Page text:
"I am delighted that Jaya has set this up. She is a credit to the business community and for making sure that business is about more than just profit. Businesses have a duty to be socially responsible and reflect the areas where they operate. In Bristol I look forward to supporting this new website, tiscreport.org, and making sure that major businesses in our city take this issue very seriously. As a minimum, we will require all BCC suppliers above the Modern Slavery Act 2015 threshold to submit regular anti-slavery statements to tiscreport.org to encourage transparency of actions that will lead to the end of modern slavery here in our city." George Ferguson, Former Elected Mayor and Mayoral Candidate, City of Bristol
"Modern slavery often starts with the question; “Do you want a job?” Modern slavery could be the child cleaning your car at the traffic lights, the man paving your driveway, the woman who picked your strawberries. Unlike earlier forms of slavery, modern slavery can often be invisible involving more subtle means of coercion and control than chains and a whip. Modern slavery can affect anybody - but its perpetrators especially target the most vulnerable. Often its victims arrive in the UK as a result of human trafficking - now the third largest criminal offence in the world. However, recent statistics show that the third most common country of origin for slaves subjected to sexual exploitation here in the UK is the UK itself. There are thousands of slaves in the UK in any one year – somewhere in the region of 10,000 to 13,000 is the generally accepted figure. This includes hundreds of child slaves, with children as young as 3 being trafficked.
As well as sexual exploitation and child slavery, modern slavery also includes forced criminality (such as cannabis cultivation), domestic servitude, forced marriage and also some 3,000-5,000 people exploited as forced labour. Forced labour is relatively common within UK businesses. And although companies may not actively exploit workers, when their products/services require complex and multileveled supply chains, there is a strong likelihood that, at one of those levels, forced labour will occur.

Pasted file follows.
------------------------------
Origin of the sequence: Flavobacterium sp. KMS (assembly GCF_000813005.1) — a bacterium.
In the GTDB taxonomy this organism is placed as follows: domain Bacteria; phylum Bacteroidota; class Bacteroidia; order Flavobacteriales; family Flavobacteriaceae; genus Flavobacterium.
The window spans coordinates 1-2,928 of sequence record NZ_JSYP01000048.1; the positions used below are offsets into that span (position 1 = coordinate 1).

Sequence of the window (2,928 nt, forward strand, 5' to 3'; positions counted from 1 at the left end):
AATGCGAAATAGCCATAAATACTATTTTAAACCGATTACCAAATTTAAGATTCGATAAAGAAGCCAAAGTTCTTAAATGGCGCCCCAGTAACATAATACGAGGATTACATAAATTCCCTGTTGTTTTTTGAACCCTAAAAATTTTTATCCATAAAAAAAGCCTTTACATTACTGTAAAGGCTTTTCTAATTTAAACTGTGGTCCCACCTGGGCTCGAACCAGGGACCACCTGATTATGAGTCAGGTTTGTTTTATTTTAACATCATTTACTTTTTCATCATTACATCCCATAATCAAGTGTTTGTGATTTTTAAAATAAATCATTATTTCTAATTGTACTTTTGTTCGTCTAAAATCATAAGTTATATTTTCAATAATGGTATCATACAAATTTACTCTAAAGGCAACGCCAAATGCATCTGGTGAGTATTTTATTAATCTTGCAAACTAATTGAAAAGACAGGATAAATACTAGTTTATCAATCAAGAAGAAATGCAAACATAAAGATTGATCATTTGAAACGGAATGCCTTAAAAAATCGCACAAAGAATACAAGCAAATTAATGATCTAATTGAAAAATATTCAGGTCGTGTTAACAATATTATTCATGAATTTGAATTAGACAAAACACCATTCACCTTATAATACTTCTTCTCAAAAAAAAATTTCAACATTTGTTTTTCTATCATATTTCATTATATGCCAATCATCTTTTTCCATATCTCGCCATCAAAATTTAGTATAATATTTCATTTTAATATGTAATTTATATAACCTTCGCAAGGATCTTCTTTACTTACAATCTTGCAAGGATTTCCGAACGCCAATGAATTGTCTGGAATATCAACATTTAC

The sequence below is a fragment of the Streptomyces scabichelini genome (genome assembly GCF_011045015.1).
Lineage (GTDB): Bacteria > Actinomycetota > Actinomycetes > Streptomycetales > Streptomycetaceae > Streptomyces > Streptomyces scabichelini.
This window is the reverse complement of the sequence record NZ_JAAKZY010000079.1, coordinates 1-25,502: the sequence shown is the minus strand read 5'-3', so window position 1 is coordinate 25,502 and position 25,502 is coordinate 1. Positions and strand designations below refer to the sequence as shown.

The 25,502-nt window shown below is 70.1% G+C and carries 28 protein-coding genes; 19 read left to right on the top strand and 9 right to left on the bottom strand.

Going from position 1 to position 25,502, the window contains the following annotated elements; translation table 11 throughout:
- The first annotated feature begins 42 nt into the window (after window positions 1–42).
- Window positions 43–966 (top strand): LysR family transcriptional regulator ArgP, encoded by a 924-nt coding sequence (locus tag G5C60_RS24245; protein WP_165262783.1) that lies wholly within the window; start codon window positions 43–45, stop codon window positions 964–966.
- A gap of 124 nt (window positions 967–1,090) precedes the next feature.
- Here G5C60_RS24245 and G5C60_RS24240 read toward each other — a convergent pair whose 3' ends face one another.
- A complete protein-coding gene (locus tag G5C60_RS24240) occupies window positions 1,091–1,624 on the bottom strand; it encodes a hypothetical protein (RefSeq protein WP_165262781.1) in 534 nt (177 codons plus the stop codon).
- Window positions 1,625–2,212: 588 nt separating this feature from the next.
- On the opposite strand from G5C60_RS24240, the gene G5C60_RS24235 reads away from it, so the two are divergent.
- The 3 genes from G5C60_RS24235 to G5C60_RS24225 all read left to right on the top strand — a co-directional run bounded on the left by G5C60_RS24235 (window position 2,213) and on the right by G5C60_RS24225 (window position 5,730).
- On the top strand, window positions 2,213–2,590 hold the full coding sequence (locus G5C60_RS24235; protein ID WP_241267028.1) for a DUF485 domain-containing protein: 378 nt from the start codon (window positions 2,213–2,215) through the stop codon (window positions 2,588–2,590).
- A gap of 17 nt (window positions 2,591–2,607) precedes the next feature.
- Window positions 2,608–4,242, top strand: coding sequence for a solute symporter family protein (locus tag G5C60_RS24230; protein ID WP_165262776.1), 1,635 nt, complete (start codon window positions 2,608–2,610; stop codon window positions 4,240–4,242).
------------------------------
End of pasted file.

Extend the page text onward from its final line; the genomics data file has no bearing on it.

This is why tiscreport.org is so important – large companies who sign up agree to full transparency on the measures they are taking to ensure there is no modern slavery within not just their own organisations but also their supply chains. As the Green Party candidate for Mayor of Bristol I fully support tiscreport.org in their efforts to eradicate slavery from the labour force. If elected I will make sure that suppliers to Bristol City Council submit their statements to tiscreport.org as part of their procurement requirements. In addition, if elected, I will also work to ensure that such efforts to combat slavery by supply chain transparency and by law enforcement are also accompanied by the provision of support to the victims of modern slavery." Tony Dyer, Green Party Mayoral Candidate, City of Bristol
"I am pleased to pledge my support to ensure that if I am elected as mayor of Bristol, Bristol City Council suppliers above the Modern Slavery Act threshold [£36M] will be asked to submit their Anti Slavery and Human Trafficking statements through tiscreport.org." Charles Lucas, Conservative Party Mayoral Candidate, City of Bristol